Katherine Howard Clifton
Detail from painting, by Katherine Howard Clifton
Katherine Howard Clifton: she “walks in beauty”
—BARB BELKNAP, WITH THANKS TO MARTY CLIFTON, RICHARD
CRAVENS, AND JOANIE O'DONNELL
Katherine Howard Clifton was painter, ceramist, horsewoman, gardener,
fashion model, featured movie extra, belle-lettrist, traveler, gracious
hostess, gourmet cook, and emerging mah-jongg master. She was a
deeply loving wife and sidekick to her husband, Marty, a perfect
and loyal friend, and a compassionate caregiver and animal lover.
Katherine always kept alive that youthful capacity, so often lost
in middle age, for inquiry into the deeper nature of experience.
Born in Louisiana, Katherine belonged to a matrilineal line of
Avery Island gentry. Avery Island is where they make Tabasco sauce,
and Avery women certainly had bite. Katherine's mother, Frances,
arrived in New Mexico sometime in the twenties in a Buick touring
car, driven by her own rather ferocious mother, who had left behind
the family wealth and status.
In Albuquerque, Katherine's Highland High School class of 1959
included friends she would know for a lifetime, among them a young
man named Marty Clifton. In 1964, with a fresh bachelor's degree
in English from the University of New Mexico, Katherine set off
on a classic sixties road trip: she and a group of friends piled
into a Volkswagen van and headed for New York. Katherine intended
only a short visit, to see the World's Fair and absorb the art and
energy of the city. She stayed for three years and painted her first
painting there, with brushes and paints given to her by a friend.
In 1967, Katherine migrated west, to the San Francisco Bay Area,
and moved onto a houseboat in Sausalito. During most of her residence
in the Bay Area, she devoted herself to pottery and developed an
ever more complex and sophisticated technique.
Katherine came home to New Mexico in 1981. She purchased a small
adobe house and plot of land near Rancho de Olguin, a remote village
on the banks of the meandering Rio Vallecitos in Rio Arriba County,
where she set up a studio and kiln.
“For three wonderful years,” Katherine told the Signpost
in an earlier feature story, “I lived independently as a full-time
potter. It was a truly fulfilling time for me, living alone in a
mountain situation, meeting the challenges of daily life, getting
the wood chopped and in place, taking care of the pumps, irrigating
my small field.”
“When reality required it,” Katherine later recalled,
“I returned to civilization to earn a more reliable income
and, by the by, fell in love with one handsome cowboy.” That
cowboy was Marty.
Katherine and Marty were married on Halloween, 1987, and five years
later they moved into their home in Placitas. A few years later,
they were off on one of their greatest adventures: in 1996, they
moved to a villa on the shores of the Bosporus, in Istanbul, where
they lived for four fascinating years. Katherine's letters home
abounded with vivid tales: cruising the Ionian Sea, outrunning hornet
swarms in Cappadocia, and exploring an island castle built by the
Knights of St. John.
Back home again in New Mexico, Katherine rediscovered her love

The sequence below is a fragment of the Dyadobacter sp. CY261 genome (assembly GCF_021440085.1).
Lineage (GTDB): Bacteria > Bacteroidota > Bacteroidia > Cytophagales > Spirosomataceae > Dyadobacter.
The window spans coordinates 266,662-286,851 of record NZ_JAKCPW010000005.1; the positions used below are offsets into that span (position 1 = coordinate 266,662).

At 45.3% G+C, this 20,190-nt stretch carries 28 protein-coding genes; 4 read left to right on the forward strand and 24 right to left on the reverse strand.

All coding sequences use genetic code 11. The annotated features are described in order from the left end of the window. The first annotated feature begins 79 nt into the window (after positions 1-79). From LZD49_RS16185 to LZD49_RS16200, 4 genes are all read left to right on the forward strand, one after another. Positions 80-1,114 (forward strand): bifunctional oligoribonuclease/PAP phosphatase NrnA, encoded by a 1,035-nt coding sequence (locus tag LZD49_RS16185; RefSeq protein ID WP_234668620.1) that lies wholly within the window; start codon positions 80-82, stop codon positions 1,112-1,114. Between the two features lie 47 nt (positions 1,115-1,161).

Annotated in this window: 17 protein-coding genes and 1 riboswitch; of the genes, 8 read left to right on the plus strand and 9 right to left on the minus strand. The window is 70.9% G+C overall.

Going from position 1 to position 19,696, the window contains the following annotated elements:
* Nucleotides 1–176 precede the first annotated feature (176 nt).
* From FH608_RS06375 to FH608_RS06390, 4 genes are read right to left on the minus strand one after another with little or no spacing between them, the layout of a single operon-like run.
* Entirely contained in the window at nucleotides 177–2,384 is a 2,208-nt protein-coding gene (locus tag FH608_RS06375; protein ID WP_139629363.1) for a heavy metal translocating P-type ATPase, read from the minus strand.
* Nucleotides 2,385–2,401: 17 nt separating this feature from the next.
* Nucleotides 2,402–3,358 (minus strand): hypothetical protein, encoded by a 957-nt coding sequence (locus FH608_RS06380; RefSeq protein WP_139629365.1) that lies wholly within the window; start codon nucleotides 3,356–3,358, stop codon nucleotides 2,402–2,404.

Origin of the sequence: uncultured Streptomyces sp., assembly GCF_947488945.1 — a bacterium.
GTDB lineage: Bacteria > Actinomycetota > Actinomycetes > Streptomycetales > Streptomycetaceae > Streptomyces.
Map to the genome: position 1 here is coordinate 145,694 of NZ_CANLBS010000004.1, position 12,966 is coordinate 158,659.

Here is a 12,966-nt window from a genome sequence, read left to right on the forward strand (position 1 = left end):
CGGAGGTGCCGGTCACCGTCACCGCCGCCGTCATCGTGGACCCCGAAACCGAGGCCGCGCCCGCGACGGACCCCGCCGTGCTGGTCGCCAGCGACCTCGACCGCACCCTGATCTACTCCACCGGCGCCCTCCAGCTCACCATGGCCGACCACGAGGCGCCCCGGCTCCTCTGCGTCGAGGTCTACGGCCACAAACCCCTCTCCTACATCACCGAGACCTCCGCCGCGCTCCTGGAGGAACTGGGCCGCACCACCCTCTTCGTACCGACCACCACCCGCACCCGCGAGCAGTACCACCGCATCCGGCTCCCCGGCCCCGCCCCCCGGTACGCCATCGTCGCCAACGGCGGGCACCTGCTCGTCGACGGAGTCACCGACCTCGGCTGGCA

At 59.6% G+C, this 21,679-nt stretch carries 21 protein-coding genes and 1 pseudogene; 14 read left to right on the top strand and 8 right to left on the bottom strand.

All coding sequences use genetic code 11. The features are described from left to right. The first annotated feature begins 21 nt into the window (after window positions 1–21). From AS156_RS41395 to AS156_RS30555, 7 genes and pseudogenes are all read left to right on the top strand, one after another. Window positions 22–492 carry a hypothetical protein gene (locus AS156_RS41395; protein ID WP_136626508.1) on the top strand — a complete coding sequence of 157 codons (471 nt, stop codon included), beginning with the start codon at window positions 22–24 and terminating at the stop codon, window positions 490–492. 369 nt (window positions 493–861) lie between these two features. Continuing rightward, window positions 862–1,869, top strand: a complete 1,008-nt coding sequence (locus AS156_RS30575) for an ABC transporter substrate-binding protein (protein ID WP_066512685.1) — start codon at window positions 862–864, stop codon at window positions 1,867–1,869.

of painting. Horses and ranch life became her favorite subjects,
the images reflecting experiences that were her greatest joy. There
was also joy to be found in the rhythms of life in Placitas, and
Katherine delighted in the originality and varied interests of her
In 2005, Katherine worked as an extra in Into the West and Wildfire,
films in which she was cast—much to her amusement—as
a proper society matron. And there was still mah-jongg, the ancient
Chinese game of tiles that intrigued her and a growing number of
Katherine died on November 28, 2005, of complications following
heart surgery. “She Walks in Beauty” is the remembrance
of her many loving friends. The phrase belongs to a Navajo prayer
of celebration of the earth, of living things, of life. The lyric
also beckons to Katherine from Lord Byron's loveliest poem:
And on that cheek and o'er that brow,
So soft, so calm, yet eloquent,
The smiles that win, the tints that glow,
But tell of days in goodness spent,
A mind at peace with all below,
A heart whose love is innocent!
Katherine devoted herself to the work of the South Texas Children's
Home, where unadopted children are provided with nurturing environment
and educational support through college. Donations to the home may
be sent to: South Texas Children's Home, P. O. Box 1210, Beeville,
Cauldron Series #88710, pottery by Katherine Howard
“Philoman’s colt, 2005,” painting,
by Katherine Howard Clifton
Storehouse West, Democratic Women make holiday
brighter for two families
The Democratic Women of Sandoval County are sponsoring two needy
families through Storehouse West, a nonprofit corporation that provides
assistance to families in Rio Rancho and surrounding areas.
Democratic Women of Sandoval County supplied food, toys, and Target
gift cards to the two local families, with one and two children
respectively. The identity of the families, both headed by single
mothers, is undisclosed.
The Democratic Women of Sandoval County has been meeting since
August of 2005. All registered Democrats of Sandoval County, men
and women alike, are invited to join this issues-focused organization.
More information on meeting times and places can be obtained by
contacting Janice Saxton, at (505) 867-1139 or firstname.lastname@example.org.
Storehouse West, in operation since 1992, offers services throughout
the year and served more than 145,000 meals in 2004.
Families are referred to Storehouse West by the Department of
Human Services and other state and county agencies as well as churches,
schools and neighbors. Senior citizens in need are also eligible.
Storehouse West takes donations of food, clothing, and toiletries
throughout the year. More information about Storehouse West is available
by calling (505) 892-2077 or e-mailing email@example.com.